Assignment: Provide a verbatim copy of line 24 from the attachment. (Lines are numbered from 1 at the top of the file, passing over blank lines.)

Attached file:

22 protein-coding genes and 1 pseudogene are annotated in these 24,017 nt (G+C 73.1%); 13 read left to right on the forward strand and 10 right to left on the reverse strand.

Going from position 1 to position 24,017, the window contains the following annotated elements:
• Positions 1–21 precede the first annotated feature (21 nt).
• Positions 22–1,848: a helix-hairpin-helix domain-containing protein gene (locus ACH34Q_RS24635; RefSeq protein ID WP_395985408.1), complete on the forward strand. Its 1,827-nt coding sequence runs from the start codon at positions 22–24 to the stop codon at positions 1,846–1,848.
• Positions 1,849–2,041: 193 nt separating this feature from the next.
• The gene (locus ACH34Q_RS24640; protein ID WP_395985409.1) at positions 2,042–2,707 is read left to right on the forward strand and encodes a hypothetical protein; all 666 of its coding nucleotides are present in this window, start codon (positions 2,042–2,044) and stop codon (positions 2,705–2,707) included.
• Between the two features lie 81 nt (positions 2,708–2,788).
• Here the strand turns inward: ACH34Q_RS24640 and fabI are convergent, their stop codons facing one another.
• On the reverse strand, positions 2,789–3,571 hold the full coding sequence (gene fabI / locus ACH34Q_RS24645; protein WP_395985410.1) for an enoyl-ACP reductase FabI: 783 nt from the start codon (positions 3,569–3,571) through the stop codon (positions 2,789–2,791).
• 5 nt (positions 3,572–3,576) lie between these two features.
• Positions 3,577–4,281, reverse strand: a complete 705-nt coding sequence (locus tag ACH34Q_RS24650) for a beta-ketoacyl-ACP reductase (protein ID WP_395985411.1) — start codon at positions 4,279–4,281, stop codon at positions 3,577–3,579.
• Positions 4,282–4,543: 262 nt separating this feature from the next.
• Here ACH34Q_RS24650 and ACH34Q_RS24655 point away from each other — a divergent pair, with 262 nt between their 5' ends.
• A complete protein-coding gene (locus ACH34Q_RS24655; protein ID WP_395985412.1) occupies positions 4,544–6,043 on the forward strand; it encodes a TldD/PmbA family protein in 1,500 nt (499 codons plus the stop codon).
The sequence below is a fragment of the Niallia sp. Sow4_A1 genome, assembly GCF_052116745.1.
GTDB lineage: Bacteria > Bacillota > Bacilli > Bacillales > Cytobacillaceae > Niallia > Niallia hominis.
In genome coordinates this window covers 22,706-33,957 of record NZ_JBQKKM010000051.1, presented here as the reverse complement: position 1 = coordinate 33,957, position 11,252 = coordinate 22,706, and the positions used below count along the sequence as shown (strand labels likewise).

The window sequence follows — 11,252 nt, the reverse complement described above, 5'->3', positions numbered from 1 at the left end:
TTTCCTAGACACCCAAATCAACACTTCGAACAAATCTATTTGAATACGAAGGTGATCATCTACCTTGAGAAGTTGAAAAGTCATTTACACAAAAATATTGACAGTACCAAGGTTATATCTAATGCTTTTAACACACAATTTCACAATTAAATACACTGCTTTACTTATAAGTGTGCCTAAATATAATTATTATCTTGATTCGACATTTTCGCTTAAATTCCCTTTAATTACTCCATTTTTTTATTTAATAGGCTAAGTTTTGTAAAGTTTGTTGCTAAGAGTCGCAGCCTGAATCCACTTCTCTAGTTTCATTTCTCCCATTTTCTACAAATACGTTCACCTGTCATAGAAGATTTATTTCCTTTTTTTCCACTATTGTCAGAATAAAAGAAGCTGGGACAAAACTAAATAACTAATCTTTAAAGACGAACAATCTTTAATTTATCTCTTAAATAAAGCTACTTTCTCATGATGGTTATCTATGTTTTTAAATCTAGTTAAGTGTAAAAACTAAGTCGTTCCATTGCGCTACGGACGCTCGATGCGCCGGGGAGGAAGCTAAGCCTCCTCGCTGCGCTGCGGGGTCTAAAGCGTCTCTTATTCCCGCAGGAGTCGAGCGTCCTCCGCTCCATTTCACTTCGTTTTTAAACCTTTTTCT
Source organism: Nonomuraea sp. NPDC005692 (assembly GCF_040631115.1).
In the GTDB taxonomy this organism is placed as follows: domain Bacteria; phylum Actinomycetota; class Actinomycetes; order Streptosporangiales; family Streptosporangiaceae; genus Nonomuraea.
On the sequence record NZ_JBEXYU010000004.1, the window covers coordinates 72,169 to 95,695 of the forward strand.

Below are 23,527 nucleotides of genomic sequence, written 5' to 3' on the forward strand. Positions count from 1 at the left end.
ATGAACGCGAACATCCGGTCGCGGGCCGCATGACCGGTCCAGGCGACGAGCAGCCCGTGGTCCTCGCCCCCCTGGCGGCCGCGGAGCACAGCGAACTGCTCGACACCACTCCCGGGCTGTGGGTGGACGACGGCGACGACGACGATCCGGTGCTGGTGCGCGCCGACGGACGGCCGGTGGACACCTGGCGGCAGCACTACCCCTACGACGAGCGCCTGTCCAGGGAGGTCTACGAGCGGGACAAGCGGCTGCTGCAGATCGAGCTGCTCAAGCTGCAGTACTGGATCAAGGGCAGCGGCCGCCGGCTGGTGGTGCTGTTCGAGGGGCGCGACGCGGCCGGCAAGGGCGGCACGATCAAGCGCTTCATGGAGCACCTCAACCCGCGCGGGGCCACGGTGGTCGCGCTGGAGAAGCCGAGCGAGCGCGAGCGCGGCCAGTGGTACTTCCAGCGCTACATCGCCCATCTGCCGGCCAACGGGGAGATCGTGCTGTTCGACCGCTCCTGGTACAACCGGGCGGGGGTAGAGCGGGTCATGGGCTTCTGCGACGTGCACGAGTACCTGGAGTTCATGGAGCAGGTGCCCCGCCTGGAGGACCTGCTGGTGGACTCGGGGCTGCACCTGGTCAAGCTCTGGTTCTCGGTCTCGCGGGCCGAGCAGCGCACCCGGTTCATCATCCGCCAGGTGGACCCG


ATGAACGCGAACATCCGGTCGCGGGCCGCATGACCGGTCCAGGCGACGAGCAGCCCGTGGTCCTCGCCCCCCTGGCGGCCGCGGAGCACAGCGAACTGCTCGACACCACTCCCGGGCTGTGGGTGGACGACGGCGACGACGACGATCCGGTGCTGGTGCGCGCCGACGGACGGCCGGTGGACACCTGGCGGCAGCACTACCCCTACGACGAGCGCCTGTCCAGGGAGGTCTACGAGCGGGACAAGCGGCTGCTGCAGATCGAGCTGCTCAAGCTGCAGTACTGGATCAAGGGCAGCGGCCGCCGGCTGGTGGTGCTGTTCGAGGGGCGCGACGCGGCCGGCAAGGGCGGCACGATCAAGCGCTTCATGGAGCACCTCAACCCGCGCGGGGCCACGGTGGTCGCGCTGGAGAAGCCGAGCGAGCGCGAGCGCGGCCAGTGGTACTTCCAGCGCTACATCGCCCATCTGCCGGCCAACGGGGAGATCGTGCTGTTCGACCGCTCCTGGTACAACCGGGCGGGGGTAGAGCGGGTCATGGGCTTCTGCGACGTGCACGAGTACCTGGAGTTCATGGAGCAGGTGCCCCGCCTGGAGGACCTGCTGGTGGACTCGGGGCTGCACCTGGTCAAGCTCTGGTTCTCGGTCTCGCGGGCCGAGCAGCGCACCCGGTTCATCATCCGCCAGGTGGACCCG